Saudi Arabia’s actual issue with a Shiite rebellion was quite negligible. Shiite Muslims amount to 15 percent of Saudi’s population. They’re not allowed to build mosques or other types of religious centers because their religion is considered heresy. The Shiite participation to economic and political life is virtually non-existent since most are viewed as pawns of Iran.
After the Bahrain revolts in 2011, the Saudi Shiites took indeed to the streets to ask for more religious freedoms. Their protests in 2011-2012 were rather small and short-lived. Protests in Jeddah, Qatif Hofuf, Awamiya and Riyadh were rather small compared to the rest of the Arab countries experiencing turmoil. Nevertheless, the movement was smoldered in its crib. Protesters were shot in November 2011, January and February 2012. Sheikh Nimr al-Nimr was wounded in the leg and imprisoned in July 2012, with Iranian affiliated media making a big case out of it, although Iran itself had done the same with opponents of its own theocracy. Nimr was reportedly tortured and started a hunger strike. Dozens other protesters were arrested and detained without charge, according to Human Rights Watch.
The Saudi authorities blamed Iran for the Shiite uprising, accusing the protesters of being “sponsored financially or supplied with weapons and were working as part of an organization.” Saudi Arabia also designated Iran-funded Lebanon-based Hezbollah as a terrorist organization at the same time with the Muslim Brotherhood, a movement whose teachings had led to the politicization of Saudi Salafist circles pinning them against the monarchy. Saudi Arabia wanted to show that it makes no difference between terrorists, Sunni jihadists or Shiite opponents of the monarchy. For authoritarian regimes often call political opponents “terrorists.”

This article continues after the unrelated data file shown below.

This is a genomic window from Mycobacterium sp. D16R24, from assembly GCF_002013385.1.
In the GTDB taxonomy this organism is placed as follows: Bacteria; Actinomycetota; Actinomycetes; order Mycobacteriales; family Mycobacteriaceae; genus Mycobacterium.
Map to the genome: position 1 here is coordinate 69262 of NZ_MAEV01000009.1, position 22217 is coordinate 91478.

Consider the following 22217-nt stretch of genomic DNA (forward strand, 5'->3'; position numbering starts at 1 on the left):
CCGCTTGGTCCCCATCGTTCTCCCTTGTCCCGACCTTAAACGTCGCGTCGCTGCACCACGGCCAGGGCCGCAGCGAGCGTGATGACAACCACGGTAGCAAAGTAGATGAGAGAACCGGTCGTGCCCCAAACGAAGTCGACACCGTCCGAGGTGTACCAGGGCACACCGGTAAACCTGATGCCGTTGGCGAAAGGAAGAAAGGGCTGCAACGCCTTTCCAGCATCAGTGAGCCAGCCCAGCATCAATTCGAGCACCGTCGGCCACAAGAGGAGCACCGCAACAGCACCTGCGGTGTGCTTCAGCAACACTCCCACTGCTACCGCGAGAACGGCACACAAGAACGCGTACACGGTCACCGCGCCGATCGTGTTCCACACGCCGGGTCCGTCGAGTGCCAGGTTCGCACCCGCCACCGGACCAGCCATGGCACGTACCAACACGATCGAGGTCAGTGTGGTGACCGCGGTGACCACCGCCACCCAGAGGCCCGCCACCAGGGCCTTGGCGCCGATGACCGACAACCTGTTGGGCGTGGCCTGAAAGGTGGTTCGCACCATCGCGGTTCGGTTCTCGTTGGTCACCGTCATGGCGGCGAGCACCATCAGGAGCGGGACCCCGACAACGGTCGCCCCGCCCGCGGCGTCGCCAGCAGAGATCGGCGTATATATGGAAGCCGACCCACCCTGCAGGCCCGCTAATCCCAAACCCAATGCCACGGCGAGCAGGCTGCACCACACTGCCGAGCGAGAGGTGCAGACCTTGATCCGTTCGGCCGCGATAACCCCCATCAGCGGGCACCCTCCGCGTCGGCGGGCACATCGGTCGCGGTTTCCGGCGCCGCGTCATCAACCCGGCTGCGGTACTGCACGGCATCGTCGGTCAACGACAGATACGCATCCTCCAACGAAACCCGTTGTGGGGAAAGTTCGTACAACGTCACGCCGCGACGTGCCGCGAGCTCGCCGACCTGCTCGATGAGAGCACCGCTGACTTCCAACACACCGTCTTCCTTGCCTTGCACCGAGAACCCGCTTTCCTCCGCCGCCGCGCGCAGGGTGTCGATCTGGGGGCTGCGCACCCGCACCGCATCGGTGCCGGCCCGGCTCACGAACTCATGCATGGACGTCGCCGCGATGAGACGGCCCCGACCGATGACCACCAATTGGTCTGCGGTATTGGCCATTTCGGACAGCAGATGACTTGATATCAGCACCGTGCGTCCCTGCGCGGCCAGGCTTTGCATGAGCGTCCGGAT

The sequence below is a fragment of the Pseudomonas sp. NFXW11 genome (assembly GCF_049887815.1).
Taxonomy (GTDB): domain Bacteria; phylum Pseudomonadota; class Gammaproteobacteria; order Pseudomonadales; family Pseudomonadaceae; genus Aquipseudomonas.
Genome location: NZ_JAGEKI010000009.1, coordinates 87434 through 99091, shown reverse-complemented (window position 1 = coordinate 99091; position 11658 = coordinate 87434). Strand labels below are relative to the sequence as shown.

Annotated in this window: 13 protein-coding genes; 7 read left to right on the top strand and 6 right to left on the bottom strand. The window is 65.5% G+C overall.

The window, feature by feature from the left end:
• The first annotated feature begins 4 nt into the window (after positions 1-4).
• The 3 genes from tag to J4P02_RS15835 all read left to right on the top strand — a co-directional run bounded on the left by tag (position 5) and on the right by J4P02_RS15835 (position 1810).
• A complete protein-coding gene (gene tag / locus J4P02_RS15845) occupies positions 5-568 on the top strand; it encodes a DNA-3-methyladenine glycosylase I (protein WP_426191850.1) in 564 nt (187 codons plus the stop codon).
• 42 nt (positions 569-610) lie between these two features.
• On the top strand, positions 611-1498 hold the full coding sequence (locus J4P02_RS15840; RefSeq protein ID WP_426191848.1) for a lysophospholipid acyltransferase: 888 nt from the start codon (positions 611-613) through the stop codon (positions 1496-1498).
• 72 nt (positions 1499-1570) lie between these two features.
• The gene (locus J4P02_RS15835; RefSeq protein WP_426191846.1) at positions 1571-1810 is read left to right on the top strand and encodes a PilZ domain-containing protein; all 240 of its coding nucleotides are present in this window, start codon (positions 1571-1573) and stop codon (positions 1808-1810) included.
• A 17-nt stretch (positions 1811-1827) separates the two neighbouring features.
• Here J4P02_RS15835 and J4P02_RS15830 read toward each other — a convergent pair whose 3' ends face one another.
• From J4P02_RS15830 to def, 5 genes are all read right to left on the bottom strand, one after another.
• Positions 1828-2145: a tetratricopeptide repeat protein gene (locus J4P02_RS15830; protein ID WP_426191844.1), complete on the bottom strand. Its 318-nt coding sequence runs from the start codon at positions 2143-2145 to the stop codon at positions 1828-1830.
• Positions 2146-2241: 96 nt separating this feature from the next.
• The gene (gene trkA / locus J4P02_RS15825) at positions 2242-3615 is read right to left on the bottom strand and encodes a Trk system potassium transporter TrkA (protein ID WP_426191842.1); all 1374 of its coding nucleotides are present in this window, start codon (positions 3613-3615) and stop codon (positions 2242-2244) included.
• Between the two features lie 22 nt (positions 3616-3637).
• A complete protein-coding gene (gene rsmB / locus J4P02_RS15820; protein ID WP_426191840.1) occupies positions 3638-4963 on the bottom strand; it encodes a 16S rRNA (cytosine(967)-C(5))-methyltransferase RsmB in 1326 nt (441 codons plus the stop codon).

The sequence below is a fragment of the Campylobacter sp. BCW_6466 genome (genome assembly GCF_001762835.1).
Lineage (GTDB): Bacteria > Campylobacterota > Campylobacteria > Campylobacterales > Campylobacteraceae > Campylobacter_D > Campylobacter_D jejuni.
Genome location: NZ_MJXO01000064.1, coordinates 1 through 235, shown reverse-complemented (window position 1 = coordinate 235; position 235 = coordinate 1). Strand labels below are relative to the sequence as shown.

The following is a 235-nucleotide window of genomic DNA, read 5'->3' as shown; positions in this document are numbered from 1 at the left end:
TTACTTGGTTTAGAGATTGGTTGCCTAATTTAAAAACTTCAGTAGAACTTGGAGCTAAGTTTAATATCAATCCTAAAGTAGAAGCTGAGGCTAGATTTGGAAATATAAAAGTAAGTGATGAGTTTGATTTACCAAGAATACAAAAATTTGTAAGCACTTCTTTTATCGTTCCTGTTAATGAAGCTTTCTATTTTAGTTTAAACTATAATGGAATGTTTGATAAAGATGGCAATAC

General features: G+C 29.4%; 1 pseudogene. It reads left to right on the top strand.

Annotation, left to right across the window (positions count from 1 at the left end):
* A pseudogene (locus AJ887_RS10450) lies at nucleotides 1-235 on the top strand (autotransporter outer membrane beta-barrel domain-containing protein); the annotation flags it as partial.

Anxiety and perceived existential threats
Nimr might have as well stayed in prison. He wasn’t a real security threat anymore, nor were the other three Shiites that were executed at his side. But there is a heavy grudge against Iran inside the Saudi monarchy, one that certainly matches Tehran’s own resentment towards Riyadh. Saudi Arabia’s man in Syria, Zahran Alloush, the son of a Syrian Salafist sheikh who lives in Saudi Arabia, was killed on December 25 in a strike on Utaya, east of Damascus. However, in Saudi Arabian official’s view, it is Iran, not the Syrian government that calls the shots. Tit-for-tat.
Saudi Arabia was never submissive to international human rights conventions and neither is Iran. Nimr’s executions is about an irrational, paranoid perception in both Tehran and Riyadh that everything one is doing is to permanently scheme and destabilize the other by any means.
What happened in Saudi Arabia comes from a lot of anxiety over the perceived Iranian threat ahead of lifting the economic sanctions on Tehran. When policy makers in Riyadh woke up one morning and realized the US might not have the kingdom’s back in the regional power struggle, they weren’t happy. The way Washington handled Syria, was a source of frustration for Riyadh. Saudi Arabia doesn’t have choices, there are no other alliances that they can rely on the global level. However, Riyadh is obviously ready to stop appeasing the West and its human rights pressures and does whatever it wants however it sees fit, including staging the biggest execution in its recent history and bombing civilians in Yemen. To put it simply, that’s how one becomes radicalized.